The British Isles is not best known for materials that can be highly polished and used for internal decoration but Purbeck limestone, produced by WH Haysom & Son, is a very hard crystalline stone. Available in a variety of colours from several distinctive quarry beds, the high shell content makes this an extremely attractive material and the Purbeck 'marble' was particularly valued by the builders of countless mediaeval cathedrals and churches.
Of the other British materials on show, Lambs Sussex Sandstone could prove useful for restoration purposes. This Wealden sandstone is geologically similar to the German Obernkirchener sandstone and may possibly be a good match for sandstones in the Petite Suisse region of Luxembourg and is worth further research.
Of the relatively few companies to be seen at both recent stone shows, Prodim BV from Asten reported that their decision to exhibit in the UK was well rewarded. Considerable interest was expressed in their revolutionary Proliner®, a digital measuring and drawing machine that directly connects to CAD systems and modern stone cutting machinery. Capable of accurately measuring three-dimensional objects, it is designed to considerably increase production efficiency and reduce costs.
In addition to the products and services available, there was also the opportunity to discuss various technical matters with representatives with the Stone Federation, the trade association for the UK and conservation bodies such as English Heritage and Historic Scotland, as well as a variety of independent consultants experienced in petrographic analysis, laboratory testing and specialist surveys.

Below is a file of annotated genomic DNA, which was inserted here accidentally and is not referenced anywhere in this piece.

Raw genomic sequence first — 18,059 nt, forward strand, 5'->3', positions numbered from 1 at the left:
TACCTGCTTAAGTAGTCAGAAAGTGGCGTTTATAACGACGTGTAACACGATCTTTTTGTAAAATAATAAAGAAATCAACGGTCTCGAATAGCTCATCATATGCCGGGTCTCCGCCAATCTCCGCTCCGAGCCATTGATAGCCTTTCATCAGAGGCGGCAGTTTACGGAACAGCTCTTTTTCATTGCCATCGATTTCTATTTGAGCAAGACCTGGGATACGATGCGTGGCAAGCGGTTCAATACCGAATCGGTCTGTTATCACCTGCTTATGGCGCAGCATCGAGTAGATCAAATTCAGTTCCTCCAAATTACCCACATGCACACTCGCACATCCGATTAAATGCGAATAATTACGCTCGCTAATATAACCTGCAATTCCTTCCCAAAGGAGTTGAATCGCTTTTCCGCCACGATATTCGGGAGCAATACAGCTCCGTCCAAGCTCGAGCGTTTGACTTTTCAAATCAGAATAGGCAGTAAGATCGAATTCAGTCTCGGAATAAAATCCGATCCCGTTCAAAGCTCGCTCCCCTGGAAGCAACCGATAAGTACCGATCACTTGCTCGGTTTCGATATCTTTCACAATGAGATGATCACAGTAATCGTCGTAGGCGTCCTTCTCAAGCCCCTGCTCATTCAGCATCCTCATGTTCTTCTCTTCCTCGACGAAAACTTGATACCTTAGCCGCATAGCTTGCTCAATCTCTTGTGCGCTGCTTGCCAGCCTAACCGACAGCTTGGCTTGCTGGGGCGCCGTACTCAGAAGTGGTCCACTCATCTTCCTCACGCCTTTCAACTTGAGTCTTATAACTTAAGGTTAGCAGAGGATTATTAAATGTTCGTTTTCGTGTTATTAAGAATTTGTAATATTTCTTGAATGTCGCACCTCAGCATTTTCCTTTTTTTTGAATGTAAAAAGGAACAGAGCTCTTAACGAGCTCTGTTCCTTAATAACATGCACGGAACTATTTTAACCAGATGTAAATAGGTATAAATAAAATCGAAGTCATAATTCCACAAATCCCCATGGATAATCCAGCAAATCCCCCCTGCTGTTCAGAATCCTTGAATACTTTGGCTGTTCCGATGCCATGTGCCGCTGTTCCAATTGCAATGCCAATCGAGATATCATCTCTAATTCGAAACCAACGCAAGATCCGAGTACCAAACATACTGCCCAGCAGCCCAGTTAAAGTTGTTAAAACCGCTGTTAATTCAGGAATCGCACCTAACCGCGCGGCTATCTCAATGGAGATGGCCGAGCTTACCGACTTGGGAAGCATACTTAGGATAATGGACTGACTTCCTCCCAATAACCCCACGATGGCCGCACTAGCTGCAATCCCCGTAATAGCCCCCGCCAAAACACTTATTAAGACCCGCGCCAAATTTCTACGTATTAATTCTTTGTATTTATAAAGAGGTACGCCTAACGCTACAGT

Both the London and Natural Stone Shows provide an extensive Conference and Seminar programme, with presentations by recognised experts in their particular fields, so there is plenty of scope to catch up with developments in both the new build and conservation industries.
The continued growth of the UK natural stone industry in recent years is reflected in the increased number of exhibitors at both stone shows, compared to previous years. Whether or not two stone shows can be sustained in the long-term remains to be seen, but at least the element of competition generated will help to stimulate interest in the many fine building stones that are available from the British Isles.
In conclusion, as a geologist with diverse professional interests in both building and environmental conservation, I found that my time in London was fully occupied and I returned home with many excellent new contacts and plenty of ideas. Both of the shows possessed their own particular merits and I look forward to the prospect of visiting the inaugural Dublin Stone Show in November 2004, where stone products and services from Ireland will be highlighted for the very first time.
Future events promise to be even better so watch this space and take a good look for yourselves.
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© Scott Engering - 13 March 2004
Scott is a professional geologist and independent stone consultant working with many companies throughout Britain, Ireland and Europe helping to identify suitable stone for construction projects. He also undertakes photographic work, PR and report writing for trade and professional journals. You can contact him via... firstname.lastname@example.org